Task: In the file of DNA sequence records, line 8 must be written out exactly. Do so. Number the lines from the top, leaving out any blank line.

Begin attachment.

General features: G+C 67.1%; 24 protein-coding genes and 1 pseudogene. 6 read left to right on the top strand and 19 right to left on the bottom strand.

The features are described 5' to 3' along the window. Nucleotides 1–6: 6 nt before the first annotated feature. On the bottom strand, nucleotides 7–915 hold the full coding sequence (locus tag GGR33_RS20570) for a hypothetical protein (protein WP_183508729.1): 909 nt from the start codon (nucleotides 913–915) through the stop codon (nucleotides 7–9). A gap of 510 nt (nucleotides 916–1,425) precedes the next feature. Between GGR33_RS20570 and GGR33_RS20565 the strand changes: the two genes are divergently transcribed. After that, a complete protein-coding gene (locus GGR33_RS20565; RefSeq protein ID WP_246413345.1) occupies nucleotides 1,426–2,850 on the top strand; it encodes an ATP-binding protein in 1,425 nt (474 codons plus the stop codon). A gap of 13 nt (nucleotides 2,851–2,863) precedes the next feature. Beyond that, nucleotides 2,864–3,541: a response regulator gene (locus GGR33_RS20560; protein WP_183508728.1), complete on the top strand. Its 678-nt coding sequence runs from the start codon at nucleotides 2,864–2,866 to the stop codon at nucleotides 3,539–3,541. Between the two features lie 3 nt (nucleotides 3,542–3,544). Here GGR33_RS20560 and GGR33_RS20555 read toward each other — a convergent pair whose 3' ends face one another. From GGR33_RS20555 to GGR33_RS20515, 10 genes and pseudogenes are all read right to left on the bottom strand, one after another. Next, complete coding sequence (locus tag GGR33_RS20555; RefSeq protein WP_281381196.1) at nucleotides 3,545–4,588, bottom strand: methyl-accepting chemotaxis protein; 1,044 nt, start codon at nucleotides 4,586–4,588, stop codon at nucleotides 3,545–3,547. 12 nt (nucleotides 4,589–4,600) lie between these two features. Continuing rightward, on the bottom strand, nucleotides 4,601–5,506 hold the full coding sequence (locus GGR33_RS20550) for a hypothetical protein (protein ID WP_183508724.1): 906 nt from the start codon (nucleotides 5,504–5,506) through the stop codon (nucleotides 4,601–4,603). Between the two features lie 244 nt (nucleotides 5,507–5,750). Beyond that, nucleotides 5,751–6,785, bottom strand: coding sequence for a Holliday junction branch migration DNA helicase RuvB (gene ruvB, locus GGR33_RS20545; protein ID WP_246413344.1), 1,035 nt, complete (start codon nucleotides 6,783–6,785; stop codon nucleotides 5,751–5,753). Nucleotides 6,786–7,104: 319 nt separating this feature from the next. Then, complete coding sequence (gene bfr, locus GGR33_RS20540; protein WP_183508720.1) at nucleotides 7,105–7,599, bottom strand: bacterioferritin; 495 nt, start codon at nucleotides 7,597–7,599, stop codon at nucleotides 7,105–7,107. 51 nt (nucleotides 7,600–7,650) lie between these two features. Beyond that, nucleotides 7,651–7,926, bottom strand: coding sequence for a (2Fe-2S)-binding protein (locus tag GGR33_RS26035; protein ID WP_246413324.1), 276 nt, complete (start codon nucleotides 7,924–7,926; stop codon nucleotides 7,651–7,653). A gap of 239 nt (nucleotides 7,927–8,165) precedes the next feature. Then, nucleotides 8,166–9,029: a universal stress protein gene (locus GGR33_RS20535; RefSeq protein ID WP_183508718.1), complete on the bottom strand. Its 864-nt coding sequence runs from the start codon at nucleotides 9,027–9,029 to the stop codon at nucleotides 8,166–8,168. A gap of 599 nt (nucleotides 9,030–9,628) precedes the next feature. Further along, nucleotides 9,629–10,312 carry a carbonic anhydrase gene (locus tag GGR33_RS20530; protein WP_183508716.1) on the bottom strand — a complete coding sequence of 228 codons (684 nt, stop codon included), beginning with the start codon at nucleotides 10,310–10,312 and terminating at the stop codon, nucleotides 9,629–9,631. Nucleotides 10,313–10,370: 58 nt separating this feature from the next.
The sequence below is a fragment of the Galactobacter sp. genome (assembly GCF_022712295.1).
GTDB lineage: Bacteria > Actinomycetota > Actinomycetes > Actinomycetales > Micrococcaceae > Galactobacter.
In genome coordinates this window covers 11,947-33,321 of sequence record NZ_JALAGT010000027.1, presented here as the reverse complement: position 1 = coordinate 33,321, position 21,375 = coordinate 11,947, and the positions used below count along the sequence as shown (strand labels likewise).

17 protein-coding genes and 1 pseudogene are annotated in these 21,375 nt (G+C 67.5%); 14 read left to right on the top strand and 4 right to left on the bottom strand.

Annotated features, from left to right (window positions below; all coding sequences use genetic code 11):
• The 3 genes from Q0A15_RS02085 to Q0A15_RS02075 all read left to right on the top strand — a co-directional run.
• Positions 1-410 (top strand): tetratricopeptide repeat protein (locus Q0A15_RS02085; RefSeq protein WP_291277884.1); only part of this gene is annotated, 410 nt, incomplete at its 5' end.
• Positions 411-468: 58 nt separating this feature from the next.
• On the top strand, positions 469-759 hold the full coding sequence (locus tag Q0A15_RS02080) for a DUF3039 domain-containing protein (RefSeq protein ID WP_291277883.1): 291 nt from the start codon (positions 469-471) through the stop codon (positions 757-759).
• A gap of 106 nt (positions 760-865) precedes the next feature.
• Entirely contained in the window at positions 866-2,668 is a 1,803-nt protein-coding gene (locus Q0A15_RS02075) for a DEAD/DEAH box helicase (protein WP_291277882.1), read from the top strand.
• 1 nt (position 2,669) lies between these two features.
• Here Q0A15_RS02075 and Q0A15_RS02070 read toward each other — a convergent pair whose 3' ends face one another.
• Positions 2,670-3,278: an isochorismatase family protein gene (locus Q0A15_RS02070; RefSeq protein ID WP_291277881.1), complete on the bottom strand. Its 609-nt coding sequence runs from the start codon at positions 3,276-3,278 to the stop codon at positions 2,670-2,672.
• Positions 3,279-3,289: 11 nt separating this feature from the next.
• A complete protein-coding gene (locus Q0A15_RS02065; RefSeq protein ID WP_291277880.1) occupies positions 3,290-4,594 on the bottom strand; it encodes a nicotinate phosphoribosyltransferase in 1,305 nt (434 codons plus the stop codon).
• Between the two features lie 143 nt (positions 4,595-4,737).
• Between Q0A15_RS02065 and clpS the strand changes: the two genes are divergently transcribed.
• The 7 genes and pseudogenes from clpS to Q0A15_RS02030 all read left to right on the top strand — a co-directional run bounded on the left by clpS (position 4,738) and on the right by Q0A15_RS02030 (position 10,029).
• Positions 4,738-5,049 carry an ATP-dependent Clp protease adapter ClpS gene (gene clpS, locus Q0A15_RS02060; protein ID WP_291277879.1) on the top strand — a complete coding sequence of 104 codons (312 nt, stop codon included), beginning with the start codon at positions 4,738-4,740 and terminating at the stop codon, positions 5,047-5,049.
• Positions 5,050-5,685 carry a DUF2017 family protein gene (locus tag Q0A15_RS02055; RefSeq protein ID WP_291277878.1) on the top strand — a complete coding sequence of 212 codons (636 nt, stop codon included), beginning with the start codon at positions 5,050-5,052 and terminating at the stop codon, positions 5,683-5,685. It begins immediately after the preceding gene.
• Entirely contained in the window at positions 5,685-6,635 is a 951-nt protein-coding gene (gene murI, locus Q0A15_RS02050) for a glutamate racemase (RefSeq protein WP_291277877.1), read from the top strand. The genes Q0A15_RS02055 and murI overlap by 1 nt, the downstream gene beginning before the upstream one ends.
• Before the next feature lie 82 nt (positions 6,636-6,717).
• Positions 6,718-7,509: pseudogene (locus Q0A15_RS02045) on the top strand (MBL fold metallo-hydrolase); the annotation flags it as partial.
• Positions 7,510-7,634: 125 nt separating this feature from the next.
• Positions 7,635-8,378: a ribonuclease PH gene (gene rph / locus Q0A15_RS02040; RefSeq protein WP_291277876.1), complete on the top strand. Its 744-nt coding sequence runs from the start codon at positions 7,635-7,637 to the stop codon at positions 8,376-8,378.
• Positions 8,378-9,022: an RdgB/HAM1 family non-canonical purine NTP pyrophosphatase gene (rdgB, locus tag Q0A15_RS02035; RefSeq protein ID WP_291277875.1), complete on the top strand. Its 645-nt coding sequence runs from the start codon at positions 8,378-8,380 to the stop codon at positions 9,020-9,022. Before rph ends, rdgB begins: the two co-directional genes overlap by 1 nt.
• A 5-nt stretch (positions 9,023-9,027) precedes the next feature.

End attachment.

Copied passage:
• The 3 genes from Q0A15_RS02085 to Q0A15_RS02075 all read left to right on the top strand — a co-directional run.